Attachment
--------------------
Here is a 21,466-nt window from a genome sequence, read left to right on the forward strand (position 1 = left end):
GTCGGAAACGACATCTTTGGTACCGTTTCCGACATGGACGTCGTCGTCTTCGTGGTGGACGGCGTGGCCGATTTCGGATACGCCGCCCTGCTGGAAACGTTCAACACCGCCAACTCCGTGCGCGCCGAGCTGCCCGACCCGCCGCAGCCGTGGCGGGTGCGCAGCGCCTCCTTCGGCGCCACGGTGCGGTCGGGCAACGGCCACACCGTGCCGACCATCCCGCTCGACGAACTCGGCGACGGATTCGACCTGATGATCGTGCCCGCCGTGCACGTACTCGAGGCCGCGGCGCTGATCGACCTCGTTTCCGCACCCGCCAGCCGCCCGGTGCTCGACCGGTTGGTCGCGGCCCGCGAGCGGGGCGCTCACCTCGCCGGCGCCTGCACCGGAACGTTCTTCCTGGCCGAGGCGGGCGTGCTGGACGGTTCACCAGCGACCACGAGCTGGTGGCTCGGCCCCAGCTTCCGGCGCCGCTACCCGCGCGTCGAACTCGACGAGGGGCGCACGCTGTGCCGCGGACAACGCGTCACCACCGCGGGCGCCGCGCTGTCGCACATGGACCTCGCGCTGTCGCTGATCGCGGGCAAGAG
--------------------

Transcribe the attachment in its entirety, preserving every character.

Here is a 21,466-nt window from a genome sequence, read left to right on the forward strand (position 1 = left end):
GTCGGAAACGACATCTTTGGTACCGTTTCCGACATGGACGTCGTCGTCTTCGTGGTGGACGGCGTGGCCGATTTCGGATACGCCGCCCTGCTGGAAACGTTCAACACCGCCAACTCCGTGCGCGCCGAGCTGCCCGACCCGCCGCAGCCGTGGCGGGTGCGCAGCGCCTCCTTCGGCGCCACGGTGCGGTCGGGCAACGGCCACACCGTGCCGACCATCCCGCTCGACGAACTCGGCGACGGATTCGACCTGATGATCGTGCCCGCCGTGCACGTACTCGAGGCCGCGGCGCTGATCGACCTCGTTTCCGCACCCGCCAGCCGCCCGGTGCTCGACCGGTTGGTCGCGGCCCGCGAGCGGGGCGCTCACCTCGCCGGCGCCTGCACCGGAACGTTCTTCCTGGCCGAGGCGGGCGTGCTGGACGGTTCACCAGCGACCACGAGCTGGTGGCTCGGCCCCAGCTTCCGGCGCCGCTACCCGCGCGTCGAACTCGACGAGGGGCGCACGCTGTGCCGCGGACAACGCGTCACCACCGCGGGCGCCGCGCTGTCGCACATGGACCTCGCGCTGTCGCTGATCGCGGGCAAGAG